Although the cave has a length of 42 km, only the first kilometer, the area that tourists are allowed to visit, is covered in ice. The rest of the cave is formed of limestone. Since the entrance to the caves is open year-round, chilly winter winds blow into the cave and freeze the snow inside. In summer, a cold wind from inside the cave blows toward the entrance and prevents the formations from melting.

Eisriesenwelt was discovered by Anton Posselt, a natural scientist from Salzburg, in 1879. Before his discovery, the cave was known only to locals, who, believing that it was an entrance to Hell, refused to explore it. One year later he published a detailed report of his discovery in a mountaineering magazine, but the caves then slipped back into obscurity.

Alexander von Mörk, a speleologist from Salzburg, was one of the few people who remembered Posselt's discovery. He led several expeditions into the caves beginning in 1912, which were soon followed by other explorers. In 1920, a cabin for the explorers, Forscherhütte, was built and the first routes up the mountain were established. Tourists began to arrive soon after, attracted by the cave's sudden popularity. Later another cabin, the Dr. Oedl House, and paths from Werfen and Tänneck were constructed.

Today the Eisriesenwelt cave is visited by around 200,000 tourists every year.



Amazing Glacier Caves

A glacier cave is a cave formed within the ice of a glacier. Glacier caves are often called ice caves, but this term is properly used to describe bedrock caves that contain year-round ice.

Most glacier caves are started by water running through or under the glacier. This water often originates on the glacier’s surface through melting, entering the ice at a moulin and exiting at the glacier’s snout at base level. Heat transfer from the water can cause sufficient melting to create an air-filled cavity, sometimes aided by solifluction. Air movement can then assist enlargement through melting in summer and sublimation in winter.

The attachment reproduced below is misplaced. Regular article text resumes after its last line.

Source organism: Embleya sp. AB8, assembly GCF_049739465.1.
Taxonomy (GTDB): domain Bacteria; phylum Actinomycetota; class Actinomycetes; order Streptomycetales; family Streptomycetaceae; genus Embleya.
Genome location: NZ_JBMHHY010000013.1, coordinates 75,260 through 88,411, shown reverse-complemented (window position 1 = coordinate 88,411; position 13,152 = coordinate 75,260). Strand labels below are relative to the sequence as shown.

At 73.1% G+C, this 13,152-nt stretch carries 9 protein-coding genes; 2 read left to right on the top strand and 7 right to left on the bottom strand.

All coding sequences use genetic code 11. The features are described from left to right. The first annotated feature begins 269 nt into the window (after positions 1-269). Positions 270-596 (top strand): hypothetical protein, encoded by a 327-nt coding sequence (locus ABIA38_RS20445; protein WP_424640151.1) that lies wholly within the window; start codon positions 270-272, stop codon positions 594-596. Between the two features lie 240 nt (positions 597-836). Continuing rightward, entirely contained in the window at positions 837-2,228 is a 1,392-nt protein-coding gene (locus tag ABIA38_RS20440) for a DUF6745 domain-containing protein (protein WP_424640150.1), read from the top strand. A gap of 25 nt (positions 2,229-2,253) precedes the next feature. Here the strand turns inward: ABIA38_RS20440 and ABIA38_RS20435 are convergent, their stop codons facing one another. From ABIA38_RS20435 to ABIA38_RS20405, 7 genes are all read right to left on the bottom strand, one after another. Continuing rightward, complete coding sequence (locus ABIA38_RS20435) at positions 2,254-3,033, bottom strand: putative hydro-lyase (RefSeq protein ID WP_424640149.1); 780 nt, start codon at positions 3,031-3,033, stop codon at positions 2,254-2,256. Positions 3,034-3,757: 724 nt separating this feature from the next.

One of the many ice caves in Iceland

Some glacier caves are formed by geothermal heat from volcanic vents or hotsprings beneath the ice. An extreme example is the Kverkfjöll glacier cave in the Vatnajökull glacier in Iceland, measured in the 1980s at 2.8 kilometers long with a vertical range of 525 meters.

Some glacier caves are relatively unstable due to melting and glacial motion, and are subject to localized or complete collapse, as well as elimination by glacial retreat. An example of the dynamic nature of glacier caves may be seen in the Paradise Ice Caves located on Mt. Rainier in the United States. Known since the early 1900s, the caves were thought to have disappeared altogether in the mid-1940s, yet in 1978 cavers measured 13.25 km of passageways in glacier caves there, and it was considered the longest glacier cave system in the world. The Paradise Ice Caves collapsed and vanished in the 1990s, and the lower lobe of the glacier which once contained the caves also vanished entirely between 2004 and 2006.

Glacier caves may be used by glaciologists to study the interior of glaciers. The study of glacier caves themselves is sometimes called glaciospeleology.

Glacier cave exploring in Kverkfjöll, part of Vatnajökull ice cap, north-east highlands of Iceland

Glacier caving

Paradise Glacier Caves on Mount Rainier

Castner Glacier Cave

Khumbu Glacier in Nepal

Mendenhall Glacier cave

Ngozumpa glacier

Vatnajokull Iceland.

Vatnajokull in southern Iceland.

Crystal Glacier Cave skaftafell iceland

Recently formed ice cave in the glaciers on the south coast of Iceland. Entering this cave is only possible in a freezing period due to the floor is actually a small lagoon.

Fox Glacier on New Zealand. One of hundreds of Ice Caves that form and then melt on the glacier. Larger caves can be crawled or walked through.

Ice cave in Glacier Gray, Torres del Paine National Park, Chilean Patagonia

Alaska glacier cave


Matanuska glacier cave